Rising temperatures are a significant driver of permanent migration among poor farmers in Indonesia, according to a recent study. It found that temperature increases, due to their long-term effects on household income, were a far more significant driver of migration than extreme events such as floods. Based on the results, the researchers further estimated that a two degree increase in temperature could force up to 5% of the population to migrate by the end of the century.
Climate change is expected to cause similar trends to emerge in vulnerable communities throughout the world, driving climate refugees to migrate both within and across borders. Studies in Bangladesh and Pakistan
EJF's Home Truths campaign has identified the influence of climate change on livelihoods as an important driver of forced displacement. Haredo Jimale told us how she had to walk for 8 days from Southern Somalia to get to Dadaab refugee camp in Kenya after drought decimated her crops. She was one of the thousands of Somalis to be granted prima facie refugee status between 2010 to 2012, even though they were fleeing drought and not persecution.
Climate refugees are often associated with the immediate, dramatic and visible consequences of climate change and their movement is typically framed as being driven by such extreme events. However, as these studies highlight, there is a silent and more significant crisis emerging - a crisis in which the link between climate change and involuntary movement is less apparent. On the surface, the driving force for migration is often economic, as people seek to adapt to livelihoods stress by migrating in search of alternative sources of income and opportunities. Only at a closer look does the climatic link become evident.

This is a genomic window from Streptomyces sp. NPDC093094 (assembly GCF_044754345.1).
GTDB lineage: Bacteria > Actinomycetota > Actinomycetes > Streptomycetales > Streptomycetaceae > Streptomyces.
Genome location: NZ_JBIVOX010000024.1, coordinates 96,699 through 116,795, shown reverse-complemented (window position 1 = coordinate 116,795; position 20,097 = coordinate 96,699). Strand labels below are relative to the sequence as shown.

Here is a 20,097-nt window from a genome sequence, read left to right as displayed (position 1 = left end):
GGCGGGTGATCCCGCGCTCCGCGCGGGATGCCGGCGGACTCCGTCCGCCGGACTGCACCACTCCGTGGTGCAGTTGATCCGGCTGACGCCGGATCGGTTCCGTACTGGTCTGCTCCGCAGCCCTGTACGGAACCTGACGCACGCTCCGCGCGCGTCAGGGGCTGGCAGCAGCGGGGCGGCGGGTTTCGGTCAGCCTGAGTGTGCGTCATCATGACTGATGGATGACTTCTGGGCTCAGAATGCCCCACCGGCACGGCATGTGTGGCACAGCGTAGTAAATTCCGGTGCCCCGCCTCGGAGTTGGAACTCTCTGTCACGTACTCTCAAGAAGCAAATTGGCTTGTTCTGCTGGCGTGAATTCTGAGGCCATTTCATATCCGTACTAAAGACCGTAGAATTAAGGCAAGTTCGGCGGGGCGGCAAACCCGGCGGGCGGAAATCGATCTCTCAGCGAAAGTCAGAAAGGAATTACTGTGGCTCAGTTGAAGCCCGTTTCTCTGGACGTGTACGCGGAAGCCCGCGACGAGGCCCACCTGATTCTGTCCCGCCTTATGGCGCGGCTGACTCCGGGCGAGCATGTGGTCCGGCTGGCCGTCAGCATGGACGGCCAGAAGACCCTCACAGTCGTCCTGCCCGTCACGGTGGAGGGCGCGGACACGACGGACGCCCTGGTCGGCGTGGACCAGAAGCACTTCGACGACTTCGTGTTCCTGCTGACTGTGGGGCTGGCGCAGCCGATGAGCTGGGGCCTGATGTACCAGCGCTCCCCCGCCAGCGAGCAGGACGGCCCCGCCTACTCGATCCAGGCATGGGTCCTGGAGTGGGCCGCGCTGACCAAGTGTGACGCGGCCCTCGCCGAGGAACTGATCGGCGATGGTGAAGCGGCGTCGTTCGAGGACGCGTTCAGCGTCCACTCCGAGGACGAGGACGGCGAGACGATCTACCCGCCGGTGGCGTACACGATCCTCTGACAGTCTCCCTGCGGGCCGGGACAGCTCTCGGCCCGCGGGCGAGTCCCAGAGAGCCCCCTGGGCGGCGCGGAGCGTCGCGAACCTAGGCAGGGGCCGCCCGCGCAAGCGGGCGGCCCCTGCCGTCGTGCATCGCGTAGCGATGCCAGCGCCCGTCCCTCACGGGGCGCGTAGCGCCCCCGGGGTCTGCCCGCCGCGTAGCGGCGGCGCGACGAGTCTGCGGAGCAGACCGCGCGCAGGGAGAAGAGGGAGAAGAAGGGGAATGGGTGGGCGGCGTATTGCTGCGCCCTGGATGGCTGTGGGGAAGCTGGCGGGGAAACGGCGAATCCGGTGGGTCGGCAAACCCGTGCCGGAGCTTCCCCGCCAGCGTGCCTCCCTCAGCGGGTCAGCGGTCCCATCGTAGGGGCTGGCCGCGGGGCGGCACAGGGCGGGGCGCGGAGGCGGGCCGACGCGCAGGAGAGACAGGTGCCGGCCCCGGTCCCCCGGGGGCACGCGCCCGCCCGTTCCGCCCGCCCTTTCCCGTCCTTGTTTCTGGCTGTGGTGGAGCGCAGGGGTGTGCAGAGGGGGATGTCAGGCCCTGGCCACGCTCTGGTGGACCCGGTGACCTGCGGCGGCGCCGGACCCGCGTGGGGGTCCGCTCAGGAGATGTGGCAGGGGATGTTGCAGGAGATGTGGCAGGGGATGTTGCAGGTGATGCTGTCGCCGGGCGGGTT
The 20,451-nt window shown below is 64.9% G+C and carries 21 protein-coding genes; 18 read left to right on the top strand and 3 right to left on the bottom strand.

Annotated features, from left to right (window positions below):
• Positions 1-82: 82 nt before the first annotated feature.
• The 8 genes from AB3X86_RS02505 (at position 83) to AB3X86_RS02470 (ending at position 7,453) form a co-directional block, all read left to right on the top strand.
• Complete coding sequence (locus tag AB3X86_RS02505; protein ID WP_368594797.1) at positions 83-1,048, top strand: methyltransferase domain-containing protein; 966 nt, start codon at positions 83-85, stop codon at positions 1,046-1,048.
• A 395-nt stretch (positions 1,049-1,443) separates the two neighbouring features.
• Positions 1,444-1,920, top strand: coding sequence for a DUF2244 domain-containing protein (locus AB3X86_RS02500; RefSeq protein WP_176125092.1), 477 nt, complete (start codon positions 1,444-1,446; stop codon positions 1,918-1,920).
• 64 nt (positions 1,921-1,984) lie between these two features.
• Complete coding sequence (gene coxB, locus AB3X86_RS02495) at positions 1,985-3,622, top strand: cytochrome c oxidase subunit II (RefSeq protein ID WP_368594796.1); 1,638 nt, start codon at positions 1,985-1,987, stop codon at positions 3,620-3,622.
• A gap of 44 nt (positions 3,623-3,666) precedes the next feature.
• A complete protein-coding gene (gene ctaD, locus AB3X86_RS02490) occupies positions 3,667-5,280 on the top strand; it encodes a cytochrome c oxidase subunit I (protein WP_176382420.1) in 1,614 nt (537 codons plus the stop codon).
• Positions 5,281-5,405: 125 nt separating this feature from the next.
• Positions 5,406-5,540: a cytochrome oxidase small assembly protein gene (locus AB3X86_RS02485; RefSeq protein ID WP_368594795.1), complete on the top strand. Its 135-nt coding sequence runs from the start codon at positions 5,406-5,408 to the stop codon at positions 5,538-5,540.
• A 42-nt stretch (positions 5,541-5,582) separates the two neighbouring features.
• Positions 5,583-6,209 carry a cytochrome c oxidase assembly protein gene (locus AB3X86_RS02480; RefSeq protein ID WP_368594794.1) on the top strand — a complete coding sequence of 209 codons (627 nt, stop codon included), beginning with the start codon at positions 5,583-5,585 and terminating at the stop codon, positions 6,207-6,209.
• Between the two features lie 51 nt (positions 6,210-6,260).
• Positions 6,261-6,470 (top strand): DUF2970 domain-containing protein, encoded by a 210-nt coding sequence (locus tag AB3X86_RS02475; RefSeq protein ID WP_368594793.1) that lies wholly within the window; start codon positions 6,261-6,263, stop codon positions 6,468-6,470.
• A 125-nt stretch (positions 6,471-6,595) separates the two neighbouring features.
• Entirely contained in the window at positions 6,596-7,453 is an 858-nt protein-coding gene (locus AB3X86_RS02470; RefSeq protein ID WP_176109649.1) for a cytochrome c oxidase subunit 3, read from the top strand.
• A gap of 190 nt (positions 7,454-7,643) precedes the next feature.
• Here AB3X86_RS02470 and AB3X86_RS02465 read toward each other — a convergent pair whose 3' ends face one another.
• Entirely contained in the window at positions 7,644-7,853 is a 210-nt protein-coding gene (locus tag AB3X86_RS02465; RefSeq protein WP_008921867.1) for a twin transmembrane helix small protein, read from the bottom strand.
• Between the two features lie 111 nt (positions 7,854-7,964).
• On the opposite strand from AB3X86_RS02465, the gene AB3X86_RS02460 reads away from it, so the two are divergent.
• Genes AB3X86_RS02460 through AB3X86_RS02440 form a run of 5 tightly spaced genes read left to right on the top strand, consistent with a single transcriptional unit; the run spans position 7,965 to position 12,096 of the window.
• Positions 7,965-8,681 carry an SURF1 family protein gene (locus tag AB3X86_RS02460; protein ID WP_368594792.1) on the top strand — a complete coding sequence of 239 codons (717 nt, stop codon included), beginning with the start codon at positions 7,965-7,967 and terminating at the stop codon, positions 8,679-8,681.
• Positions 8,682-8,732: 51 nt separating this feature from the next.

As climate change unfolds a significant number of climate refugees are expected to migrate as a result climatic changes that affect the long term viability of their livelihoods. However, the international community currently understands such climate refugees to be economic migrants who move voluntarily. International laws and policies fail to acknowledge that their migration is, in fact, a form of displacement. As a result there is a gap in international legal protection and assistance. This is particularly true for those who are forced to migrate across borders given that they have no rights to admission to another country or protection under human rights law.
A prerequisite to addressing this protection gap is international recognition that the loss of sustainable livelihoods due to climate change can and does force migration and that such 'crisis migration' is not entirely voluntary. Whilst consultative efforts to tackle this emerging issue are a step in the right direction, the global community urgently needs to establish an international protection agenda that systematically addresses climate-induced displacement in all its forms.